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Hertz Schram PC Legal Blog

Michigan Custodylaw Must be Amended to Encompass Artificial Reproductive Technology

Michigan is considering an amendment to the Child Custody Act that will enable parents who have children as result of in vitro fertilization from anonymous sperm and egg donors to be legally considered the child's parents. Based upon current law, a parent, whose child was conceived in this manner, does not have standing to seek custody under the Child Custody Act. A "parent" has been defined by the Michigan legislature as the "natural or adoptive parent of a child." The courts have interpreted a "natural" parent to be a person who is biologically related to the child. This is problematic for those parents who have been blessed with a child as a result of Artificial Reproductive Technology (ART). The problem is specific to those situations where a child born to a couple is the result of a donor egg and donor sperm.

For example, John and Melissa attempted to have a child for several years with no success. After medical tests were conducted, it was discovered that John has a low sperm count and Melissa has a genetic, hereditary disease that could be passed on to their future child. Melissa wants to give birth to her child. To accomplish this, the couple purchased an anonymous donor egg and anonymous donor sperm and a zygote was implanted into Melissa's uterus using in vitro fertilization technology. Nine months later, Melissa gave birth to a healthy baby boy.

Michigan Court of Appeals Confirms That Proximate Cause Is A Question Of Fact In Medical Malpractice Cases

In Jennifer Stamler v Anuj Mittal, M.D. and M-Amin Badawi, M.D., Case No. 325261 (March 10, 2016), the Michigan Court of Appeals reversed the trial court's decision granting summary disposition in favor of the defendant physicians in a medical malpractice case. In reversing the trial court, the Court of Appeals held that proximate causation in a medical malpractice case is a question of fact and trial courts should not lightly grant motions for summary disposition on the issue.

Department of Labor Changes Financial Advisers' Standard of Care Rule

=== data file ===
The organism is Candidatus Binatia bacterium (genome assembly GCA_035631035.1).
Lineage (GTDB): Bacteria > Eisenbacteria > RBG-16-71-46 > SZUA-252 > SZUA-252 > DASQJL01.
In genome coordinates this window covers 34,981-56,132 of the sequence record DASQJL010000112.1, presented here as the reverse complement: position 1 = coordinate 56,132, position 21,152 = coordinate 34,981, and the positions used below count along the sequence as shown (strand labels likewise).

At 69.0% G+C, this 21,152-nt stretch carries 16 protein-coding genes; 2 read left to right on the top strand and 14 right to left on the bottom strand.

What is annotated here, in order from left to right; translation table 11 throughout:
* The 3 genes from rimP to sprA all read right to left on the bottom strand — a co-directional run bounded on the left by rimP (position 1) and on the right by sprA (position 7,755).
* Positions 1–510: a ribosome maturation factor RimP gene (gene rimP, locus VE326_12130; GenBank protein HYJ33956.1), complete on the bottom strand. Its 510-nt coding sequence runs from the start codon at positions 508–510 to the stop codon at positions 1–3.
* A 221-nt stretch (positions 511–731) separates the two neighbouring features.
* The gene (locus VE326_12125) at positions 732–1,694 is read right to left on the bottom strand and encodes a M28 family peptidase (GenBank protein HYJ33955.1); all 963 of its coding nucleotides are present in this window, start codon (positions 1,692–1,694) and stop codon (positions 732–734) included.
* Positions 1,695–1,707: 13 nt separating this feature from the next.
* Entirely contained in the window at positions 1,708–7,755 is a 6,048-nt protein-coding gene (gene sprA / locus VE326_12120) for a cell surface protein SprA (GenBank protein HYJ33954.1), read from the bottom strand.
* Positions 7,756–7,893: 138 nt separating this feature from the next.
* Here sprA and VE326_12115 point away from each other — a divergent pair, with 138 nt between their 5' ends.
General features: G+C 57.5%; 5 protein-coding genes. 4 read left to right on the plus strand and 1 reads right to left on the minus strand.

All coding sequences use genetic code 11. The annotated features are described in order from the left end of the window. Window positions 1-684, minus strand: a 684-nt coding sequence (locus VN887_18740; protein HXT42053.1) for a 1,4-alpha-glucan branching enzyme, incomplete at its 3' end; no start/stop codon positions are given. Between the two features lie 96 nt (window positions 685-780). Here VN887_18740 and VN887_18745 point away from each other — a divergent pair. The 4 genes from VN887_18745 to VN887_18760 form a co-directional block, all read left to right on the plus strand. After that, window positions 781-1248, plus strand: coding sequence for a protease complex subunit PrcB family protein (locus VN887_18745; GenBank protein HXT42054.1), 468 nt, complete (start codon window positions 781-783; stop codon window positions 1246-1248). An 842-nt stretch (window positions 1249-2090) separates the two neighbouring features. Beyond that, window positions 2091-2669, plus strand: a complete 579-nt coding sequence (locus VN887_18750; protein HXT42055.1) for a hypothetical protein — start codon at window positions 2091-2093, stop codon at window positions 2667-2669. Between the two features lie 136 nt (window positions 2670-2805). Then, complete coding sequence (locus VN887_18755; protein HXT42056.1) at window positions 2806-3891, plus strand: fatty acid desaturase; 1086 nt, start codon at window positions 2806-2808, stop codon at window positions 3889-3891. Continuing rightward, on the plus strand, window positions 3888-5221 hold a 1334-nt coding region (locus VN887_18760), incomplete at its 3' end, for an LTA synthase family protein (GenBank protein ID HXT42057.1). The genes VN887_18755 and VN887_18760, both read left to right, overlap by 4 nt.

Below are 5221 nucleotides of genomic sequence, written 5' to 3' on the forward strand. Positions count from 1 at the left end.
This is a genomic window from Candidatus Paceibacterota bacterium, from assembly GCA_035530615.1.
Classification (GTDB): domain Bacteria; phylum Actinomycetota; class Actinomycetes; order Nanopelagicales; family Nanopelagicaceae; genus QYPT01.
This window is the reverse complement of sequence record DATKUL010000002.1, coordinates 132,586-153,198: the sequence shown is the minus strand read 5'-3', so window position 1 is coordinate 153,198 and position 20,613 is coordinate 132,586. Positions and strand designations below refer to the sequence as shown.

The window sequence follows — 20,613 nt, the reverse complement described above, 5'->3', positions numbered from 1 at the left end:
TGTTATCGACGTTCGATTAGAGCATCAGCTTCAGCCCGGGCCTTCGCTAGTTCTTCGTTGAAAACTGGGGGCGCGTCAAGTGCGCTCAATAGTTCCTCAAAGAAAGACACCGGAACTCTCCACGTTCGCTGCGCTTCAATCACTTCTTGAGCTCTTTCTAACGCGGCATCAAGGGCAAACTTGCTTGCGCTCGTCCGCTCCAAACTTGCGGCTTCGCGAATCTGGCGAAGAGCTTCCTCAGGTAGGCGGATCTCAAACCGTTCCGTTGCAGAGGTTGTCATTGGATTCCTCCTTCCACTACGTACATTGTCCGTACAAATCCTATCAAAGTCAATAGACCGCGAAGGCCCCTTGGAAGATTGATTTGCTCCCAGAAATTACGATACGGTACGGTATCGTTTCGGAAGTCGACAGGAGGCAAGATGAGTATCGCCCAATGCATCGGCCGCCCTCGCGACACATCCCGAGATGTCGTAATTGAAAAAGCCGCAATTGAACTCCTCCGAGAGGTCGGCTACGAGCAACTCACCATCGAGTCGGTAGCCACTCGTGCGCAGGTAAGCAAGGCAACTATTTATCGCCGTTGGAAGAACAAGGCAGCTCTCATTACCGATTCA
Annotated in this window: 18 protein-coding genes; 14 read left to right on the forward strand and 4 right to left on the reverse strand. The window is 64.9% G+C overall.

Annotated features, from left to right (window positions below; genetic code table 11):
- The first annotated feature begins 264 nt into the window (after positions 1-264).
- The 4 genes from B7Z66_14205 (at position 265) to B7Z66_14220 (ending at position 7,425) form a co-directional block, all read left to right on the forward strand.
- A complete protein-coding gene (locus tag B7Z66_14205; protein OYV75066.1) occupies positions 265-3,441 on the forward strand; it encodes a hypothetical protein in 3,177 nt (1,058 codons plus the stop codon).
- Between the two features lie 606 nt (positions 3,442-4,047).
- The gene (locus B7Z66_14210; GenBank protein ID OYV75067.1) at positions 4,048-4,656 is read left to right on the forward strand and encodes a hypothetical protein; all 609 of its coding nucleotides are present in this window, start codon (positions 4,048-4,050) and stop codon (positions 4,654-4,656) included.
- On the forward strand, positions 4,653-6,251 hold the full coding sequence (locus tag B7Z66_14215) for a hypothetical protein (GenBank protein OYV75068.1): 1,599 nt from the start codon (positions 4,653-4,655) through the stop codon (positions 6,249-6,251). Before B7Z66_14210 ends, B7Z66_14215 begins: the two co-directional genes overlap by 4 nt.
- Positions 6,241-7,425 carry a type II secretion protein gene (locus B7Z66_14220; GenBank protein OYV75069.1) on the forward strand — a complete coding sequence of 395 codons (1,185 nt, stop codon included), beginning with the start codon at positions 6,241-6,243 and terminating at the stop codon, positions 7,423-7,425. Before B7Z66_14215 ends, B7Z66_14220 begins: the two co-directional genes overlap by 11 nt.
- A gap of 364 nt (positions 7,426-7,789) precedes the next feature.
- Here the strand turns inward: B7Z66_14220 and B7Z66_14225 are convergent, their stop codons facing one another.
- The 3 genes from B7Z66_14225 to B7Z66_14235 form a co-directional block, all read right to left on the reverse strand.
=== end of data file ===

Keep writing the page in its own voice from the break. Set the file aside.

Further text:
The Department of Labor dramatically changed the landscape for financial advisers and investors, announcing final rules that will change most financial advisers standard of care to clients from a "suitability" analysis to a "fiduciary duty". A fiduciary duty is a very high standard of care. This is already leading to a flurry of industry changes as financial advisers and firms work to readjust their relationships and comply with these new duties. Some are left wondering why the SEC didn't lead the charge in drafting new rules, and whether the SEC will yet make further rules.

Class Action Filed on Behalf of Flint's Poisoned Children

March 29, 2016 (Flint, Michigan) Hertz Schram PC has filed a class action lawsuit on behalf of Flint's children who were poisoned by drinking and bathing in its tap water.

This class action is unique in that it seeks monetary damages for all children in Flint, ages 17 and under, who consumed the lead contaminated water and suffered brain damage as a result.

Medical experts and the literature are clear that there is no safe level of lead exposure and any child who consumes lead suffers brain damage at the time of consumption. This damage is permanent and without cure.

"The officials involved in causing this tragedy have been so busy pointing fingers that they have neglected to address the needs of Flint's children," explains Elizabeth Thomson, Hertz Schram Litigation partner. "The damage caused by the Flint Water crisis will have a lifelong impact on these kids and their families. We have put all the officials from the top down who condemned Flint's children to lives that that will require considerable services and support on notice that they will be held accountable."

Supreme Court of the United States Hears Controversial Abortion Case